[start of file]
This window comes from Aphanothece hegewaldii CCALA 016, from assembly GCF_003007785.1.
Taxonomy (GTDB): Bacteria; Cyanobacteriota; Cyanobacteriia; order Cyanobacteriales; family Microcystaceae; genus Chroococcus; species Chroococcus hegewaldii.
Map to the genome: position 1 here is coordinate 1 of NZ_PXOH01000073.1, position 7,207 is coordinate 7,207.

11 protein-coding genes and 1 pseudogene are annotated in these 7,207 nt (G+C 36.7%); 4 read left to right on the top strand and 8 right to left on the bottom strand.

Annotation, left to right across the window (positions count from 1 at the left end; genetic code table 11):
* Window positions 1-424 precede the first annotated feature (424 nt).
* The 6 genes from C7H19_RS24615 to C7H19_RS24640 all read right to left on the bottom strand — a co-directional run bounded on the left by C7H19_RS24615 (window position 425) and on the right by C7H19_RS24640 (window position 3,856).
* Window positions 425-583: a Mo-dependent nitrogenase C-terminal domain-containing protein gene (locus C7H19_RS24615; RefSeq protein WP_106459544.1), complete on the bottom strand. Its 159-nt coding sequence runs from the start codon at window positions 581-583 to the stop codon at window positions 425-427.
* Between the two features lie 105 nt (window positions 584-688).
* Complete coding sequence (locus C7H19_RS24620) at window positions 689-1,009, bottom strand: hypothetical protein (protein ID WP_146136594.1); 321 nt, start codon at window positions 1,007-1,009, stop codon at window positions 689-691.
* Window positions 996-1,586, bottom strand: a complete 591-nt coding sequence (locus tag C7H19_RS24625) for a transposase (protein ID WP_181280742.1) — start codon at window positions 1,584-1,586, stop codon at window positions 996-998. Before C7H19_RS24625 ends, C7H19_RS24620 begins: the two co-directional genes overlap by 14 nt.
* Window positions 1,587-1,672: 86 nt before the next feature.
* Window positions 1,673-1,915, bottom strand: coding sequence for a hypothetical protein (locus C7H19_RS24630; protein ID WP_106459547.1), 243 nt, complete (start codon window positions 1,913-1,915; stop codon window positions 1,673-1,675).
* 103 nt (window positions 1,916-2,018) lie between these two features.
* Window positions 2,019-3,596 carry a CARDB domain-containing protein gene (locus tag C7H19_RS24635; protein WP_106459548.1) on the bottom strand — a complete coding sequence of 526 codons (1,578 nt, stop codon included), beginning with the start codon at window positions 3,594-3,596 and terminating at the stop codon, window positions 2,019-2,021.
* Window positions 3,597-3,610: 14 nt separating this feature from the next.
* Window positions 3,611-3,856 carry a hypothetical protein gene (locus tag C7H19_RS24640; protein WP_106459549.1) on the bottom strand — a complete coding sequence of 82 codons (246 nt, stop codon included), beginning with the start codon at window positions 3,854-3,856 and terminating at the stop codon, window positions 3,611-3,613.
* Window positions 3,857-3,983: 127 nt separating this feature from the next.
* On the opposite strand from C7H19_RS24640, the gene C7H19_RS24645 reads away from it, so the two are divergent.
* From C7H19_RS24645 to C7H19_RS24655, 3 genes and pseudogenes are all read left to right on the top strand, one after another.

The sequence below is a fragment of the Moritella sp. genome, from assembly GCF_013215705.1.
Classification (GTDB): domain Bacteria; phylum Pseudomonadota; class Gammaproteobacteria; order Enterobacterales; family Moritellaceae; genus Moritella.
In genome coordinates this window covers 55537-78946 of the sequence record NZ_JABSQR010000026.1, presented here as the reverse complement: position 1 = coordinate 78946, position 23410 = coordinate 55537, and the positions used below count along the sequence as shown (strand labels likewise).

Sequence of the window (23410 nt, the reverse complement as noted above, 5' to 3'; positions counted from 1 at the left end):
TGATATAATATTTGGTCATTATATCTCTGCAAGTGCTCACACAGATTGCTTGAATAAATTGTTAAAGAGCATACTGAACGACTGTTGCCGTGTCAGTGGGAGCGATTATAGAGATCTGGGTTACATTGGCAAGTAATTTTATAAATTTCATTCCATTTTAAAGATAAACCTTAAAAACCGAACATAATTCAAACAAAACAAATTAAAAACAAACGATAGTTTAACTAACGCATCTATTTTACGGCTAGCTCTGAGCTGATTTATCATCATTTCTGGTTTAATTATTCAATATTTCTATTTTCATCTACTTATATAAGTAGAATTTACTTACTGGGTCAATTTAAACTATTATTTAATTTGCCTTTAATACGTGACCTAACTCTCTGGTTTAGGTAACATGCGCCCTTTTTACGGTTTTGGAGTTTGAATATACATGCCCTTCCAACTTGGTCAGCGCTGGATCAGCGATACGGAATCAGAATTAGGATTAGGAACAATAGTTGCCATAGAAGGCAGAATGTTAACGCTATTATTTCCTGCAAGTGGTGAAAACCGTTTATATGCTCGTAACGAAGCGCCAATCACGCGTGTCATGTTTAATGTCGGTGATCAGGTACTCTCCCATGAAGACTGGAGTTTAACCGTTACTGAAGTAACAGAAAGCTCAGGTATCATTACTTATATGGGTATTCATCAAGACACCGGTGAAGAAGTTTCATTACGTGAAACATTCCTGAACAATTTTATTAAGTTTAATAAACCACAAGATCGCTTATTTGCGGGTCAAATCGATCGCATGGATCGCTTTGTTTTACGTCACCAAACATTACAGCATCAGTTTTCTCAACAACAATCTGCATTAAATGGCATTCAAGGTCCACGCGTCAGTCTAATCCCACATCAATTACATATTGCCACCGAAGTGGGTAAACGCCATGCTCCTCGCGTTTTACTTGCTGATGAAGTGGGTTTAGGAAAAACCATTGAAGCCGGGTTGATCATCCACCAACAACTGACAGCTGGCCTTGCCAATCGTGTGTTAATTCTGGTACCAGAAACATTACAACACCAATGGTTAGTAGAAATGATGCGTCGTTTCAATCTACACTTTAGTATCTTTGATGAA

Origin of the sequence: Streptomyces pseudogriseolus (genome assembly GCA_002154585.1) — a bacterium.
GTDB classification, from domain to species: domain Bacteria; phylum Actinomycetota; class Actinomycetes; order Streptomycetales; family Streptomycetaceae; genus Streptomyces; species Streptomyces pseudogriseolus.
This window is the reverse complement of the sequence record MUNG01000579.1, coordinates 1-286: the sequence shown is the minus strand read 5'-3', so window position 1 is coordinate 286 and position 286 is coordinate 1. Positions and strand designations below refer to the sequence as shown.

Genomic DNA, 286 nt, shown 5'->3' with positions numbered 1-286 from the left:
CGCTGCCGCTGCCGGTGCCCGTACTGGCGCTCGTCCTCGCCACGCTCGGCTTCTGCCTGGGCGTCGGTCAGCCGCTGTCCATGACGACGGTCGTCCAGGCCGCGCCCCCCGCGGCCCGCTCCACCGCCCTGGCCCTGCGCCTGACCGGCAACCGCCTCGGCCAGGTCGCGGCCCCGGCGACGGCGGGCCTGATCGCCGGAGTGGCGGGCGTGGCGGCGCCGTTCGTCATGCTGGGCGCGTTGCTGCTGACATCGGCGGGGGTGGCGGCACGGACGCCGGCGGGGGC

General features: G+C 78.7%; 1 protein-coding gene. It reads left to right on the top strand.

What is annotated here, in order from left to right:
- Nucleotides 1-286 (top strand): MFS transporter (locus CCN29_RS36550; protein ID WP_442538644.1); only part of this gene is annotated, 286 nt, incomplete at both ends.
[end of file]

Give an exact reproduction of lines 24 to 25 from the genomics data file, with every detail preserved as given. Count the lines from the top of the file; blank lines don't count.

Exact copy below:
Sequence of the window (23410 nt, the reverse complement as noted above, 5' to 3'; positions counted from 1 at the left end):
TGATATAATATTTGGTCATTATATCTCTGCAAGTGCTCACACAGATTGCTTGAATAAATTGTTAAAGAGCATACTGAACGACTGTTGCCGTGTCAGTGGGAGCGATTATAGAGATCTGGGTTACATTGGCAAGTAATTTTATAAATTTCATTCCATTTTAAAGATAAACCTTAAAAACCGAACATAATTCAAACAAAACAAATTAAAAACAAACGATAGTTTAACTAACGCATCTATTTTACGGCTAGCTCTGAGCTGATTTATCATCATTTCTGGTTTAATTATTCAATATTTCTATTTTCATCTACTTATATAAGTAGAATTTACTTACTGGGTCAATTTAAACTATTATTTAATTTGCCTTTAATACGTGACCTAACTCTCTGGTTTAGGTAACATGCGCCCTTTTTACGGTTTTGGAGTTTGAATATACATGCCCTTCCAACTTGGTCAGCGCTGGATCAGCGATACGGAATCAGAATTAGGATTAGGAACAATAGTTGCCATAGAAGGCAGAATGTTAACGCTATTATTTCCTGCAAGTGGTGAAAACCGTTTATATGCTCGTAACGAAGCGCCAATCACGCGTGTCATGTTTAATGTCGGTGATCAGGTACTCTCCCATGAAGACTGGAGTTTAACCGTTACTGAAGTAACAGAAAGCTCAGGTATCATTACTTATATGGGTATTCATCAAGACACCGGTGAAGAAGTTTCATTACGTGAAACATTCCTGAACAATTTTATTAAGTTTAATAAACCACAAGATCGCTTATTTGCGGGTCAAATCGATCGCATGGATCGCTTTGTTTTACGTCACCAAACATTACAGCATCAGTTTTCTCAACAACAATCTGCATTAAATGGCATTCAAGGTCCACGCGTCAGTCTAATCCCACATCAATTACATATTGCCACCGAAGTGGGTAAACGCCATGCTCCTCGCGTTTTACTTGCTGATGAAGTGGGTTTAGGAAAAACCATTGAAGCCGGGTTGATCATCCACCAACAACTGACAGCTGGCCTTGCCAATCGTGTGTTAATTCTGGTACCAGAAACATTACAACACCAATGGTTAGTAGAAATGATGCGTCGTTTCAATCTACACTTTAGTATCTTTGATGAA